So that’d be my, my offering, right. It takes two weeks to solidify a new behavior. So for two weeks, just try that active listening piece. See what happens, try asking for feedback, see what happens.
Rich: Okay. And so are you talking about that from the employee side or from the management side? Okay. What about the employee themselves?
Let us say that I’m an employee. Who is every day when I’m coming to work, I’m getting that, you know, w w that last bit of straw on the camel’s back, I’m closer and closer and closer. What can I look out for, for myself to help mitigate my own circumstances?
Allison: Yeah, that’s a great question. And this, this really depends on circumstance, and I want, I really want to highlight that because there are some workplaces.
Very much do not allow for open conversations. And that is a cultural thing. May not be fixed right. Culture can be difficult to fix. It has to start from the top. And so for some people, it, it might be a big threat to their livelihood to speak up about their experience. However, if you’re an employee and you’re, you’re close to your wit’s end, right?
And you work, some people really like their work. They don’t want to quit. And you like your work, learn how to speak objectively and learn how to speak from I. So it’s very different for me to say to you rich, if you’re my boss for me to say, like, I am so unhappy in my job and the way that you are micromanaging me is driving me crazy.
Versus, Hey, I really liked my work here, rich. And I’m wondering if we could get to a point where you trust me a little bit more and you’re not checking in with me every day, right? Like what would that look like? And what do you need me to do differently in order to, for that to happen? That’s very different than saying your style of leadership is not working for me rich, and I’m not happy.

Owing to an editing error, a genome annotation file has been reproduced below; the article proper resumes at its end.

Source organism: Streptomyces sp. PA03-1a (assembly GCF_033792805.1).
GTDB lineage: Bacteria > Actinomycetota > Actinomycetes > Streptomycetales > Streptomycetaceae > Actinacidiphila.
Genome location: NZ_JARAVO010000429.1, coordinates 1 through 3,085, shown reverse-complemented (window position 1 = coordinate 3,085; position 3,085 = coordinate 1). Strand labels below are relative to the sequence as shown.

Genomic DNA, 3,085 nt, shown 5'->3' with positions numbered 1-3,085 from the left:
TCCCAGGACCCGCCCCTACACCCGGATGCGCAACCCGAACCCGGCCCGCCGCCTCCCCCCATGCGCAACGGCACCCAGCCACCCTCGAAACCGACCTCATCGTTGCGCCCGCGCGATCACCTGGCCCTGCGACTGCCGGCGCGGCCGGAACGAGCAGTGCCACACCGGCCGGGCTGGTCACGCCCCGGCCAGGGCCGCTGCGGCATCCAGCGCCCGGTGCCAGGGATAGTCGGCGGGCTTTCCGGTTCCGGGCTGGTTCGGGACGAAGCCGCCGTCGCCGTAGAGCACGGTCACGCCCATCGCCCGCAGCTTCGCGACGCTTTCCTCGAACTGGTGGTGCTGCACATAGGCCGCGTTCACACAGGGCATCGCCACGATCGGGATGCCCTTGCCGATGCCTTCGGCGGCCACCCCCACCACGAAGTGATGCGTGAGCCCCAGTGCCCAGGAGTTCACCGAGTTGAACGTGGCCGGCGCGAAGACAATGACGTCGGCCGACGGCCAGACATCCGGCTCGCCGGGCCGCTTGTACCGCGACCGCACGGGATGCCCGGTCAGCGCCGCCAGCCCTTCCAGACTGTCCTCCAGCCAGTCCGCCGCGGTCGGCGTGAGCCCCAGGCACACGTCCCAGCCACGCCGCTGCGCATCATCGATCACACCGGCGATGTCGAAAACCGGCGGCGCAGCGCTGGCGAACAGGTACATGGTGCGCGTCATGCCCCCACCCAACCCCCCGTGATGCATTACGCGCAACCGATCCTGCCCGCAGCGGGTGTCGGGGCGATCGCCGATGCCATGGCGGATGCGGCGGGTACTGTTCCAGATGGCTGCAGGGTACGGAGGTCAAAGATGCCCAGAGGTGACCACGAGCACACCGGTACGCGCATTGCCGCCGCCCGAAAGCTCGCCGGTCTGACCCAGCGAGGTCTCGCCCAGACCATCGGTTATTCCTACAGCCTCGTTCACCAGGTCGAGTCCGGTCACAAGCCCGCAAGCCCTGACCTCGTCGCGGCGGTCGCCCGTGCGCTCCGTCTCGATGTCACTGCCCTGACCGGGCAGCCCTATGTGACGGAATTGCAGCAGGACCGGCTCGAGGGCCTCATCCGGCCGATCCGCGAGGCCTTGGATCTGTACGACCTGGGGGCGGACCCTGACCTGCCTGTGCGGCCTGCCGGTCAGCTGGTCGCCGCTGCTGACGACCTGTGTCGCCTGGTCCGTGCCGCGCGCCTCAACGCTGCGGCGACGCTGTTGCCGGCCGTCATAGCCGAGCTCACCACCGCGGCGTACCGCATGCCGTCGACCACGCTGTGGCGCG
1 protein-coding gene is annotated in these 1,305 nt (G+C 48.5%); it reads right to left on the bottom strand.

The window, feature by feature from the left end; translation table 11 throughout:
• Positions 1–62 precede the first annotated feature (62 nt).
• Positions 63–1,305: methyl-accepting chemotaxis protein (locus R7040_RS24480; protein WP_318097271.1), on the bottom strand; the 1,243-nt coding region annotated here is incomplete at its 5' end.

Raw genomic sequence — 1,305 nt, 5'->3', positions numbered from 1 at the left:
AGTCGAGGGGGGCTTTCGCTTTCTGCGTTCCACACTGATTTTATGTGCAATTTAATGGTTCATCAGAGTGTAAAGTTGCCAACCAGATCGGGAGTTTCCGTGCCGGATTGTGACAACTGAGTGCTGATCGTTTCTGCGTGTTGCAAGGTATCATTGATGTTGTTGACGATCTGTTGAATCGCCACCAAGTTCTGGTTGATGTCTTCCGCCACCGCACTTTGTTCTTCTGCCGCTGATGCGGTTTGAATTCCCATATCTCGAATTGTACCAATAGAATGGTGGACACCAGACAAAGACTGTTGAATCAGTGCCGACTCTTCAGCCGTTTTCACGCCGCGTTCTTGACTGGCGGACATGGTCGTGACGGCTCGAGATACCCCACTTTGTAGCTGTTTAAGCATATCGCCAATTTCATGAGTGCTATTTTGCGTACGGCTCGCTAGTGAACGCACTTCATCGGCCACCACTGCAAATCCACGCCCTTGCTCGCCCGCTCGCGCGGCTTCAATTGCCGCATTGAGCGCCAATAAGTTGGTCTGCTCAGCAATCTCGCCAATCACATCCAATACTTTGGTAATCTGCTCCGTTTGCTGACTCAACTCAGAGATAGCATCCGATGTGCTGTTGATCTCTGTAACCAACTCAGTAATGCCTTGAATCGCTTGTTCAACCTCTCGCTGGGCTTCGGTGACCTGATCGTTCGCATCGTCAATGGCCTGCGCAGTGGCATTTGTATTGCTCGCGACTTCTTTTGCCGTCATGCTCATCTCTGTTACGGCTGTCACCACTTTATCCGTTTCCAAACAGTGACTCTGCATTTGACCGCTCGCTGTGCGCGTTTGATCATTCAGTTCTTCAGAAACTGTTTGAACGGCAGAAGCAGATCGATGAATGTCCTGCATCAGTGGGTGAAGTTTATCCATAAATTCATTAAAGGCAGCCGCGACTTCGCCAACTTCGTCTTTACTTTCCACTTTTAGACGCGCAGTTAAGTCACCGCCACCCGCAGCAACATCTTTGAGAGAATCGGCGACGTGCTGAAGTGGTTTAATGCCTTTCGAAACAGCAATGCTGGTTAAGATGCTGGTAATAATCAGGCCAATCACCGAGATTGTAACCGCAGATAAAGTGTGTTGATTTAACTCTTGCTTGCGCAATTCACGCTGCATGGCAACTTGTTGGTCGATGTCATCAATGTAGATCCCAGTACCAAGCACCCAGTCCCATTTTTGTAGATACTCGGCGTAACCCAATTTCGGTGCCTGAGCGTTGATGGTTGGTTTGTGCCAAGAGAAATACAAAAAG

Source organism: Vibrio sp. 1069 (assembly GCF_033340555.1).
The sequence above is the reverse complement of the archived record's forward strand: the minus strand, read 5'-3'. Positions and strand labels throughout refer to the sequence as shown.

Response is gonna be very different as my boss.
Rich: Well that’s going to help with that psychological stability? Do you think the, the feeling that they can actually openly communicate.
Allison: Absolutely. And, you know, I don’t want to guarantee it because it depends on the recipient, but a lot of times people get put on the defense when they feel as if they’re being blamed.
And sometimes there is blame to be had, but you need to find a way to solve for that in a collaborative manner. And that means stating things in an objective and factual way yesterday, when you stood behind me and looked over my shoulder and corrected five of my mistakes really uncomfortable, what, what would it look like for you to trust me to do this on my own that’s solution oriented.
Rich: Okay. Let’s stay on the side of the employee now for a second. If you don’t mind, I I’ve gotten to the point where nothing is going to fix it. Nothing is going to repair my feeling. About the work that I’m doing for this company, what is honestly the best way to make sure I get out with dignity, but also with my career not being forever marred.
Allison: Yeah. So a lot of organizations will do exit interviews, not all of them, surprisingly a lot will. And so I think it’s important to note that. Employers use those exit interviews to look at themes, right. To look at red flags, to look at turnover, costs, that kind of thing. Right. And so it really depends on your reasoning for leaving.
If your reason for leaving is for example, I am micromanaged every minute of my day, because that does constant work, but by the way, it might, you might say something in a diplomatic way such as you know, I would love to have had more autonomy in my. I would have loved to have more trust and independence to, um, contribute to the organization with my skills and talents.
That way people can read between the lines, right? You want your message to be heard and received. And the moment we say something like Johnny was a horrible micromanager. People will be put on the defense period, no matter who it is, people will be put on the defense because they still work at that organization.
So you state things in a way that are diplomatic, that people will feel comfortable to reach out to you and recommend you. And in a way that your message is still heard, but it’s not full of blame. Here’s what I would have liked. I would have liked to feel, you know, I would have liked to have more autonomy in my job, for example.
Rich: All right. Now, when we had first started talking about. Before we came onto the podcast itself. You had mentioned about control w how much of this is honestly, within an employer’s control and how much of it isn’t